Periodically there are changes of government. Canada is due for one soon. Prime Minister Harper has done a splendid job, for the most part; his large-scale economic management has been among the best. I cannot recall a time since before Pearson when Canada was relatively as well off.
Canadian Prime Ministers so totally dominate the political life of the country that, whether they want to or not, they get under people’s skin. Our Prime Minister is charmless and there is something cold that radiates from him.
Apart from these purely personal criticisms, which I regret to make, my biggest beef is at the level of grand policy. Margaret Thatcher held that, above all, governments should not aim too low, that their ambitions should be to do something large.
It seems to me that Harper has failed by this criterion. By trying to lock down the government, and micro-managing the political agenda, he sought to do what he did best, but he never inspired anything but fear in his enemies. He did not inspire admiration by the largeness of his vision.The people die for want of vision, says the Book of Proverbs.
Where there is no vision, the people perish: but he that keepeth the law, happy is he.
His inability to engage our better natures, by appealing to the soft stuff inside us, his absence of rhetoric, his prosaic competence, his obsession with free trade agreements, has been unable to compensate us for a want of vision. He has kept us out of all kinds of trouble, and we are less grateful than perhaps we ought to be. He has kept us out of trouble with Quebec by adhering strictly to the division of powers in the constitution. He has kept us out of trouble by avoiding overly large promises to Canada’s native peoples, and has begun to insist on the accountability of Indian chiefs in the corrupt clientele politics of native reserves.
His stand on Islam has shown appropriate backbone, which we will miss very soon, as the Liberals continue to suck up to Islamic voters. By contrast the Tories represent the King and Country element in Canada, and Harper is true to that conservative vision of society, namely that culture goes much deeper than Liberals think it does.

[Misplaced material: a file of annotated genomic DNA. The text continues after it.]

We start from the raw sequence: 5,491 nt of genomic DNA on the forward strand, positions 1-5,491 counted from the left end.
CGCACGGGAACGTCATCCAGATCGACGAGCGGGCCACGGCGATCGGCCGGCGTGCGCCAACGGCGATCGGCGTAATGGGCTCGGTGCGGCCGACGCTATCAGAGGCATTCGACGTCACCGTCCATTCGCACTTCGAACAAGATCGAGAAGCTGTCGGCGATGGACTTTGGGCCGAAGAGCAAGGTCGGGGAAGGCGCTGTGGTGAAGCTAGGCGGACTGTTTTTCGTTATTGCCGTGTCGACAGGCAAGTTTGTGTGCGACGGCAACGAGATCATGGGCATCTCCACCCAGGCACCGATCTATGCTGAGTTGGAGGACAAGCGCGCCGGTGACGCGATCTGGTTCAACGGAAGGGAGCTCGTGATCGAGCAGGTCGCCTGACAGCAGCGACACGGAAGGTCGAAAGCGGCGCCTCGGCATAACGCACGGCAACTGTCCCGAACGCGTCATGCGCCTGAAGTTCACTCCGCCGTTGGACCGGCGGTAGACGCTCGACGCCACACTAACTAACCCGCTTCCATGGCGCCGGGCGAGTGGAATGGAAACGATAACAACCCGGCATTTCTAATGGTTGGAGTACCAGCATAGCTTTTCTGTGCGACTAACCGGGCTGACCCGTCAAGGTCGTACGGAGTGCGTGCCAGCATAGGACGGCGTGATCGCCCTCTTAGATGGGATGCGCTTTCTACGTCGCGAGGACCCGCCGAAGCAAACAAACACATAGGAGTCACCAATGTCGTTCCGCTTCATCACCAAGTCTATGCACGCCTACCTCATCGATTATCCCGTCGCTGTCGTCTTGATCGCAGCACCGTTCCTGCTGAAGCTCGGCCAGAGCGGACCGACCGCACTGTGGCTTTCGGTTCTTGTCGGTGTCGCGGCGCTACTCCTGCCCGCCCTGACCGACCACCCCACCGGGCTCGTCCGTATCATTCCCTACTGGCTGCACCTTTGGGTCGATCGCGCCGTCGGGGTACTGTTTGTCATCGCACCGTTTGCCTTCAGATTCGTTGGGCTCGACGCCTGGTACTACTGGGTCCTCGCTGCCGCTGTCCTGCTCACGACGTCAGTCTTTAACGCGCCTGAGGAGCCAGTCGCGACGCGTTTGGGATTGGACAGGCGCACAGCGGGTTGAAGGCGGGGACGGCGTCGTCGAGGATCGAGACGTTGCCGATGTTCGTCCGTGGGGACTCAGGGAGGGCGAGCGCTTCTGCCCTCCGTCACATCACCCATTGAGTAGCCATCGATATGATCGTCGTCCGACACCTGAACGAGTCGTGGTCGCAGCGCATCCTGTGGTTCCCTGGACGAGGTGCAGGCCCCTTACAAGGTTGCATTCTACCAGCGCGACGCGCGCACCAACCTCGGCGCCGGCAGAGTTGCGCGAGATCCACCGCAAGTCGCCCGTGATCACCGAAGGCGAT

But where Harper has failed, and failed completely, is his failure to articulate a coherent objection to the notions of supremacy that emanate from the Supreme Court. He has failed to articulate a polite and respectful objection, based on ideas of British constitutional theory, as to why the views of the Court Party are mistaken and ill-advised.
Such an argument can be made, and ought to have been made. It was not at any time expressed in terms that could engage most Charter-loving Canadians in a view of the Constitution that challenged their view. The argument might have been presented that the Charter of Rights and Freedoms is a dangerous innovation, that it places too much power in courts, which are themselves by definition anti-democratic, and that it confines discussion to narrowly focused styles of argument where half the issue is always left out. Because your right to something causes there to be created a simultaneous obligation on the part of everyone else in society to observe that right. The Constitution is so constructed that a) courts define rights, and b) lawyers only may become definers of these rights, and c) the style of argument never balances your rights against the burden imposed on society to observe those rights.
The kinds of deliberations in which parliaments engage allow for a much longer, more general, bottom-up and distributed form of input from much larger masses of citizens and interest groups, than the paper procedures and style of argument that courts are equipped to hear.
I am arguing for the supremacy of parliaments because I argue for the styles of discussion, and openness of discussion, that a political process allows, and which is suppressed by lawyerly forms of discourse.
This, in my opinion, is the unanswered challenge, and in this regard the Conservative regime of Prime Minister Harper failed completely to undertake the necessary process of rational argument to advance the other, suppressed, side of the debate. It is the key issue for Canadian conservatism. In that regard, Stepehen Harper failed to challenge the Court party at the level of rational debate, when he could have done so, and ought to have done so, even if only to legitimize the notion among people of goof faith.